NSA, CIA have proof of Russians hacking Florida voting systems, says Woodward’s ‘Rage’

It’s not November yet, but it’s time for an election dust-up in Florida. Journalist Bob Woodward claims in his new book on President Trump that the NSA and CIA possess classified evidence that Russians had placed malware on the election registration systems of at least two Florida counties. Despite no evidence that the malware was activated, it allegedly could erase voters in specific districts, Woodward writes. 

(CNN)

DHS whistleblower alleges he was ordered to halt Russia analysis because Trump looked ‘bad’

The official in charge of intelligence and analysis at the Department of Homeland Security until recently alleges he was told to stop providing intelligence reports on the threat of Russian interference in this year’s election, in part because QUOTE it made the President look bad QUOTE. *Brian Murphy, the official, filed a whistleblower complaint that on two occasions he was told to back away from reporting the threat to the U.S. from Russia, and alleges that he was ordered to alter reports about white supremacists to align with public comments by President Trump—and ultimately refused

(Washington Post)

U.S. Supreme Court will decide legality of bug bounties

Does violating the terms of service for software, hardware, or online services constitute illegal hacking? The U.S. Supreme Court might decide, and technology companies, digital-rights groups, and independent security researchers have issued friend-of-the-court briefs in a case that could determine the future of ethical hacking.

(Dark Reading)

What you need to know about yesterday’s Patch Tuesday 

For the fourth month in a row, Microsoft has patched more than 120 security vulnerabilities. For the seventh month in a row, they’ve fixed more than 100 vulnerabilities. The good news is that Microsoft is actively shipping patches for everything from corporate stalwart Office 365 to Edge, its Internet Explorer update. The bad news? For the most part, Redmond’s not going to install those updates without user participation.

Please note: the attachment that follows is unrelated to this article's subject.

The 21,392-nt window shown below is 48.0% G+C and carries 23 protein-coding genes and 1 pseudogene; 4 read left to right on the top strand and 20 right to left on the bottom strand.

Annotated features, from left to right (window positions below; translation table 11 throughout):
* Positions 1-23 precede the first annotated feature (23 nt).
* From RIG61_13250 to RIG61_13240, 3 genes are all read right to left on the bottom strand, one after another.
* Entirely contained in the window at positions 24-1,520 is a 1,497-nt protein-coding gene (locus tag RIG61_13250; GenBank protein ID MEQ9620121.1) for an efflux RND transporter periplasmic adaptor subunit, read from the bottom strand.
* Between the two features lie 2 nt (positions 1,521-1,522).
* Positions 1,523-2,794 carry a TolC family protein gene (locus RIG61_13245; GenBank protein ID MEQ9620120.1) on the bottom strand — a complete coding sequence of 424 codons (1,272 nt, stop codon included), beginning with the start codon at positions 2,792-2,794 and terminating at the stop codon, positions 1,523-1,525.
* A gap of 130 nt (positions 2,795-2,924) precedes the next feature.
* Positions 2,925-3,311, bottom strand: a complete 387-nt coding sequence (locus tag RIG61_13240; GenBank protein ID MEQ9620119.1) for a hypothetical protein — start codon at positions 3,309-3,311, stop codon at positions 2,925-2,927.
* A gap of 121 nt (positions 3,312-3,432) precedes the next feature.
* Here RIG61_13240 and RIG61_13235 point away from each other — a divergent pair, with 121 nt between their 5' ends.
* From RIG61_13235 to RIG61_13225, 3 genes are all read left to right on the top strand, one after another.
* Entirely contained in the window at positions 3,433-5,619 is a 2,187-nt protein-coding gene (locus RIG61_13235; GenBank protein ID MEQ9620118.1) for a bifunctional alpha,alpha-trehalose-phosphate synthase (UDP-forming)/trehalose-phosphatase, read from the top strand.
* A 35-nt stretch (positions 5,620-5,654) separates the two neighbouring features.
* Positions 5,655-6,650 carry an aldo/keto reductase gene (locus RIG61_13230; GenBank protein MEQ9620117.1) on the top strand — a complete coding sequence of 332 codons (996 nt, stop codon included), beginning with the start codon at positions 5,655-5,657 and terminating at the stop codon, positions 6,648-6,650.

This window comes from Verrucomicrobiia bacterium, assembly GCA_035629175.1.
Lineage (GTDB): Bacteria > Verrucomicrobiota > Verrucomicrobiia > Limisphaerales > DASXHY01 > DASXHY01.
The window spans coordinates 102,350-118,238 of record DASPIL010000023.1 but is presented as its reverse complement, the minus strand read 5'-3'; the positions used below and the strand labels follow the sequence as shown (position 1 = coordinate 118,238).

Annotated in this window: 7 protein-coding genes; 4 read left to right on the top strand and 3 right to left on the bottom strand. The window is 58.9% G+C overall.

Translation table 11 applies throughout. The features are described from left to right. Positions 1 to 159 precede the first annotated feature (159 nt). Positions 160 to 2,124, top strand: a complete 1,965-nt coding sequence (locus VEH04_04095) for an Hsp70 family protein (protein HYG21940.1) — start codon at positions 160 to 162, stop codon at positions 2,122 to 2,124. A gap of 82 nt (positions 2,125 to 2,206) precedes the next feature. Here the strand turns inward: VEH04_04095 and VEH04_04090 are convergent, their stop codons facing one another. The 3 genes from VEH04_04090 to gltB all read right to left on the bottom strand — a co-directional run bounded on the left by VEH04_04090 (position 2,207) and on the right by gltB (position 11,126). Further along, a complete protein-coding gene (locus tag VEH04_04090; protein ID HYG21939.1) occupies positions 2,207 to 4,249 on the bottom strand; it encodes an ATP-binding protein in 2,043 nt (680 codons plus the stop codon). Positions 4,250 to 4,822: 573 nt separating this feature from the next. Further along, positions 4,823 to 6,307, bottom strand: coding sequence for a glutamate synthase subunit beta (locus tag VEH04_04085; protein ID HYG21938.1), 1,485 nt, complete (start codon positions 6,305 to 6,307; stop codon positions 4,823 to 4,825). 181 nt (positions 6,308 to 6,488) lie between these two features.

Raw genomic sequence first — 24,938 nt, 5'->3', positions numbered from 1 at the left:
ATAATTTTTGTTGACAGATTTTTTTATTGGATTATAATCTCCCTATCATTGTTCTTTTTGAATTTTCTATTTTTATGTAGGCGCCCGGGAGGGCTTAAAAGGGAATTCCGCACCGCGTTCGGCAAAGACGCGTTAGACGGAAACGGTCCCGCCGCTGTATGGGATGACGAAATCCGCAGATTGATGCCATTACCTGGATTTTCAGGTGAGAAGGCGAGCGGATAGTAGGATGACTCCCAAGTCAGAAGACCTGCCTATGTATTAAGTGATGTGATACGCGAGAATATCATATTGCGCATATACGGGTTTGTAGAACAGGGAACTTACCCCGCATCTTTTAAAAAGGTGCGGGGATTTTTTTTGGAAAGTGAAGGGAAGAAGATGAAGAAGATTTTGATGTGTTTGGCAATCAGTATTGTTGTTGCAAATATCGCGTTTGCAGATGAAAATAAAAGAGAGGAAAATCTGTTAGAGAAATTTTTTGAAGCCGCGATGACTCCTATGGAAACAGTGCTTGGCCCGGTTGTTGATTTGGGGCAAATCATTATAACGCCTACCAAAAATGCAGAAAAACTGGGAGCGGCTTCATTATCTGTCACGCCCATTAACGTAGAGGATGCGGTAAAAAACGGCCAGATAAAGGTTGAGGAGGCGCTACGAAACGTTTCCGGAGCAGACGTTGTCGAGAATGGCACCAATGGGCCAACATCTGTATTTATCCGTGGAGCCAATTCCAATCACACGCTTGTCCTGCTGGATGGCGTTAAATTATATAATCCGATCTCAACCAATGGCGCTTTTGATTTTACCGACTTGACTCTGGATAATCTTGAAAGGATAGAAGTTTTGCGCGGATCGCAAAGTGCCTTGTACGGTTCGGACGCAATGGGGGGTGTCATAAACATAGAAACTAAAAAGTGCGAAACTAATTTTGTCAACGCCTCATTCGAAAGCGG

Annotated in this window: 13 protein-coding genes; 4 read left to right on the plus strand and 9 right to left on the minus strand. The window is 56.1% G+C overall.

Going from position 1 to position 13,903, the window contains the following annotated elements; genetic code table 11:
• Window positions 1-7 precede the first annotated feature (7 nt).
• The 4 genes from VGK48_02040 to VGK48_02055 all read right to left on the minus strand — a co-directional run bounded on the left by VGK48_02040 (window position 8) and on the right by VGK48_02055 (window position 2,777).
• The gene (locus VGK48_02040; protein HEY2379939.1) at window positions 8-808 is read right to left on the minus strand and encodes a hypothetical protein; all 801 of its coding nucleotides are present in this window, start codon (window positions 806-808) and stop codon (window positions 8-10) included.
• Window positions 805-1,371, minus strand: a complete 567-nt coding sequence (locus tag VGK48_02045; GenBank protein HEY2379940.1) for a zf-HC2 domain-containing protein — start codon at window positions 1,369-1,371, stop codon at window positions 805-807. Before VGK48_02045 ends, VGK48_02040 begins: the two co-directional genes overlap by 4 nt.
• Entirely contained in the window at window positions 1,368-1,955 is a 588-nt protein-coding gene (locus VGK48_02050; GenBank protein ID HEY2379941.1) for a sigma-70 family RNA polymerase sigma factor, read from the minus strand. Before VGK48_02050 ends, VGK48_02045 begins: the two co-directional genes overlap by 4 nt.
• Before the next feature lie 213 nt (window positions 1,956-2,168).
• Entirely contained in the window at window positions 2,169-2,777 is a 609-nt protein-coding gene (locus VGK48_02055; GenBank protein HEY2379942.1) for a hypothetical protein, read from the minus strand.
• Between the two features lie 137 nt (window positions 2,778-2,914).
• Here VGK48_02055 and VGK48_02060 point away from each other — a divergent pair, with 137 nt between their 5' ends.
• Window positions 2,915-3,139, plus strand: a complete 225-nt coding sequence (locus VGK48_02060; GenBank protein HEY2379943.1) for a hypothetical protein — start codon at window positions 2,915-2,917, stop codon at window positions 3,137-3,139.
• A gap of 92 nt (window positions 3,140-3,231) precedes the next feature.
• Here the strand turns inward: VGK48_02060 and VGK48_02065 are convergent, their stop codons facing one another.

(Krebs on Security)

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Strategic cyberwarfare is more complex than ever before. Here’s why

There’s a lot more to hacktivism in 2020 than Kpop stans. And there’s a lot more to how countries interact online than just “hacking.” Renowned hacker The Grugq explains why strategic cyberwarfare, the ability to use the Internet to create advantages and influence events in the real world across the realms of diplomacy, information, military, and the economy, has gotten cheaper and easier as nations and individuals have grown more interconnected.

(The Parallax)

Next up for General Keith Alexander: Amazon

The public face of the United States during the Edward Snowden leaks is now joining the Board of Directors of Amazon. The first head of the U.S. Cyber Command and former honcho of the National Security Agency, Alexander retired from public service in 2013. During his tenure, he suggested that reporters needed to be legally restrained from reporting on Snowden’s disclosures.

(The Verge)

Ireland to Facebook: Stop sending E.U. user data to the U.S.

*The official privacy regulator of Ireland has issued a preliminary order to Facebook to stop the company’s data transfers to the U.S. over American government surveillance practices. The move is seen as the first step towards curtailing the social media giant’s influence in European markets. Facebook could face a fine of up to 4 percent of its annual revenue, or $2.8 billion.

(Wall Street Journal)

There’s spyware on TikTok, say researchers

The TikTok Pro app is anything but. A fake TikTok app advertising itself as a “pro” version of the social network can steal text messages, photos, location, and even Facebook passwords. Not scary enough? It can also take screenshots, tap into your mic, dial friends and family, send texts, and even launch other apps. If you know any TikTok fans, give its Pro a pass.(Tom’s Guide)